MPK-133 Zelenodolsk 4 October 1968 17 December 1969 15 September 1971 Northern Decommissioned 11 February 1994
MPK-33 Zelenodolsk 23 May 1969 30 April 1970 24 December 1971 Northern Decommissioned 7 February 1995
MPK-47 Zelenodolsk 5 September 1969 17 July 1970 30 December 1971 Northern Decommissioned 31 December 1991
MPK-65 Zelenodolsk 10 July 1970 5 February 1971 30 September 1972 Northern Decommissioned 19 April 1990
MPK-3 Zelenodolsk 12 October 1970 9 July 1971 29 December 1972 Northern Decommissioned 20 April 1991
MPK-8 Zelenodolsk 3 March 1971 30 January 1972 28 September 1973 Black Sea Decommissioned 3 July 1992
MPK-43 Zelenodolsk 1 August 1972 2 June 1973 28 December 1974 Black Sea Decommissioned in 1999 Renamed Odesskiy Komsomolets (5 April 1983)
Renamed MPK-43 (15 February 1992)
Transferred to Ukraine in 1990s
Renamed U-209 Sumy (1 August 1997)
MPK-40 Zelenodolsk 28 April 1973 23 May 1974 30 September 1975 Northern Decommissioned 25 January 1994
MPK-138 Zelenodolsk 26 March 1975 11 May 1976 31 December 1976 Northern Decommissioned 3 July 1992
MPK-141 Zelenodolsk 3 July 1976 16 April 1977 30 September 1977 Northern (Black Sea until 21 September 1978) Decommissioned 5 July 1994
MPK-152 Zelenodolsk 18 November 1976 18 June 1976 30 December 1977 Northern (Black Sea until 21 September 1978) Decommissioned 5 July 1994
MPK-161 Zelenodolsk 1 October 1977 6 May 1978 30 December 1978 Baltic Decommissioned 31 July 1996
MPK-2 Zelenodolsk 10 February 1978 24 March 1979 28 November 1979 Baltic Decommissioned 17 July 1997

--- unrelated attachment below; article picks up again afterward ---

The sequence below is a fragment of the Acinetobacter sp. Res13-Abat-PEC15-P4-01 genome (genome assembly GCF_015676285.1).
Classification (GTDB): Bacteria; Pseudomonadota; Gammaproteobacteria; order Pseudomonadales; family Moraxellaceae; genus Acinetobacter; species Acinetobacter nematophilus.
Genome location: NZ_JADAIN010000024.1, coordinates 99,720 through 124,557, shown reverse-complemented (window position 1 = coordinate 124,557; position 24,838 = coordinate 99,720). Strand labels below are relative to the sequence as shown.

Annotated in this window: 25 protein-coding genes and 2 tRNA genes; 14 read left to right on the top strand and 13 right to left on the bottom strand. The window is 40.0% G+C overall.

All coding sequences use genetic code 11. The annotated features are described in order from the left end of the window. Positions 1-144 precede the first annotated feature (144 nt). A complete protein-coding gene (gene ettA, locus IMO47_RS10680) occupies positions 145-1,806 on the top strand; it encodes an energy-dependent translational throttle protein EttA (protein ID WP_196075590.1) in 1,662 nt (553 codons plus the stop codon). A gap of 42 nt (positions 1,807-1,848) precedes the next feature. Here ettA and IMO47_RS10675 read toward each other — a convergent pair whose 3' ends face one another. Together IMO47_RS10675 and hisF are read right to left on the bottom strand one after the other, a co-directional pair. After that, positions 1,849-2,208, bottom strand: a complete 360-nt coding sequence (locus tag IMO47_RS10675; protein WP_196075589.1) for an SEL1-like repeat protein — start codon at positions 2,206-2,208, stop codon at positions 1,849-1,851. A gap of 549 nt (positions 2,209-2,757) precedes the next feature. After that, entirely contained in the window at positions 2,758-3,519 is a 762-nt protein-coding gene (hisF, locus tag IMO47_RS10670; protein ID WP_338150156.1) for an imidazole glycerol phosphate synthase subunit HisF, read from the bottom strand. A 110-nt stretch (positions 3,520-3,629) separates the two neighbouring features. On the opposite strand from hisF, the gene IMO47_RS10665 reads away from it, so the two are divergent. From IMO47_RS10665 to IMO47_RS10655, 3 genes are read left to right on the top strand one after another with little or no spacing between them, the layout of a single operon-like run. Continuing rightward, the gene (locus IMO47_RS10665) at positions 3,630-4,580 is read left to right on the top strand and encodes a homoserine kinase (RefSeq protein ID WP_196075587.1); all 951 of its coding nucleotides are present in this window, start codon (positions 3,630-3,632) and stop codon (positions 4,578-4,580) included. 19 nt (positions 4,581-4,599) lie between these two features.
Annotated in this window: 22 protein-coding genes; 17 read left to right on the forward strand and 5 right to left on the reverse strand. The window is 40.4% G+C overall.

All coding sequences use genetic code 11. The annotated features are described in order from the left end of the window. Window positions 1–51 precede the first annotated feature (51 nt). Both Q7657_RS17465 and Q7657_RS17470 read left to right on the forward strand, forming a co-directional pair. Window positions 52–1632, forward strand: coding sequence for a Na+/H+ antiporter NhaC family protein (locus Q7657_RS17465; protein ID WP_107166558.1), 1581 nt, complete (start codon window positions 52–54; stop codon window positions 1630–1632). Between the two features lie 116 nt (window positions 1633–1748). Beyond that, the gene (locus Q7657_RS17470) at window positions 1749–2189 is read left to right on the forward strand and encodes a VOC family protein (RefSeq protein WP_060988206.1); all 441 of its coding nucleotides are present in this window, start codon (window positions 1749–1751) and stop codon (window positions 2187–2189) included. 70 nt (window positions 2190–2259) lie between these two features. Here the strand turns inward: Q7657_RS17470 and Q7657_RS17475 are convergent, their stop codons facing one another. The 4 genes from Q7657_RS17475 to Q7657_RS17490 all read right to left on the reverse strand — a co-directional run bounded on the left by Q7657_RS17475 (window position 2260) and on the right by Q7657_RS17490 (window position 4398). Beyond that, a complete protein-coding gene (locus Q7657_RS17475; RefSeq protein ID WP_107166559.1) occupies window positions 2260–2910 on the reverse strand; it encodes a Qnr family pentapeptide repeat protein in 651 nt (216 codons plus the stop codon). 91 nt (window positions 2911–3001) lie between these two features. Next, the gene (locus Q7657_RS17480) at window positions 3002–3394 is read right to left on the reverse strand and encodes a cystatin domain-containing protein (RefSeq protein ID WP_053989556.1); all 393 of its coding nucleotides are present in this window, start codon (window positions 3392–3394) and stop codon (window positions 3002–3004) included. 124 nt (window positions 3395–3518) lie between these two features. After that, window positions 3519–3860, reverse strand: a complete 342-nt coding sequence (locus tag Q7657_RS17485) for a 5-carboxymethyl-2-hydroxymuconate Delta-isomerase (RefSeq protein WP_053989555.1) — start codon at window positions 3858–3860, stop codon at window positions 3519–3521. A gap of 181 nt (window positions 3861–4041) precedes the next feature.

MPK-49 Zelenodolsk 23 March 1980 14 February 1982 31 August 1982 Black Sea (Baltic until 8 August 1984) Active with Russian Navy[3] Renamed Aleksandrovets (29 August 2004)
MPK-52 Kuznya na Rybalskomu 30 October 1968 30 May 1971 31 December 1971 Black Sea Decommissioned 11 June 1999 Transferred to Ukraine in 1990s

Renamed U210 Kherson (1 August 1997)

MPK-31 Kuznya na Rybalskomu 30 September 1969 8 April 1973 30 September 1973 Northern (Black Sea until 5 July 1974) Decommissioned 7 February 1995
MPK-127 Kuznya na Rybalskomu 16 September 1974 10 July 1976 27 December 1976 Black Sea Decommissioned 22 June 2005 Renamed Komsomolets Gruzii (26 August 1980)
Renamed MPK-127 (15 February 1992)
MPK-6 Kuznya na Rybalskomu 15 July 1976 3 June 1978 12 December 1978 Black Sea Decommissioned 16 March 1998
MPK-36 Khabarovsk 1970 31 December 1972 Pacific Decommissioned 30 June 1993
MPK-41 Khabarovsk 12 April 1971 22 August 1972 31 December 1972 Pacific Decommissioned 30 June 1993
MPK-117 Khabarovsk 19 April 1972 8 September 1973 31 December 1973 Pacific Decommissioned 28 February 1992
MPK-81 Khabarovsk 26 March 1973 10 August 1974 31 December 1974 Pacific Decommissioned 11 February 1994
MPK-122 Khabarovsk 27 April 1974 23 August 1975 31 December 1975 Pacific Decommissioned 5 July 1994
MPK-143 Khabarovsk 25 February 1975 3 September 1976 31 December 1976 Pacific Decommissioned 17 July 1997
MPK-145 Khabarovsk 29 October 1975 11 June 1977 30 November 1977 Pacific Decommissioned 4 August 1995
MPK-170 Khabarovsk 31 May 1976 30 September 1977 14 October 1978 Pacific Decommissioned 31 July 1996
MPK-4 Khabarovsk 27 November 1976 15 May 1978 27 July 1979 Pacific Decommissioned 17 July 1997
MPK-101 Khabarovsk 31 May 1977 3 October 1978 23 December 1979 Pacific Decommissioned 16 March 1998 Renamed Zaporozhskiy Komsomolets (3 November 1989)
Renamed MPK-101 (15 February 1992)
MPK-155 Khabarovsk 20 December 1977 29 May 1979 30 September 1980 Pacific Decommissioned 5 July 1994
MPK-37 Khabarovsk 31 May 1978 20 October 1979 19 December 1980 Pacific Decommissioned 4 August 1995
MPK-178 Khabarovsk 30 November 1982 8 May 1984 21 December 1984 Pacific Decommissioned in 2012 (sunk as target ship in 2013)
MPK-191 Khabarovsk 30 November 1982 7 May 1985 21 November 1985 Pacific Active with Russian Navy[3] Renamed Kholmsk (1 June 2006)
Project 1124P (Grisha II)
Brilliant Zelenodolsk 1 February 1972 19 October 1972 25 December 1973 Northern Decommissioned 13 March 1995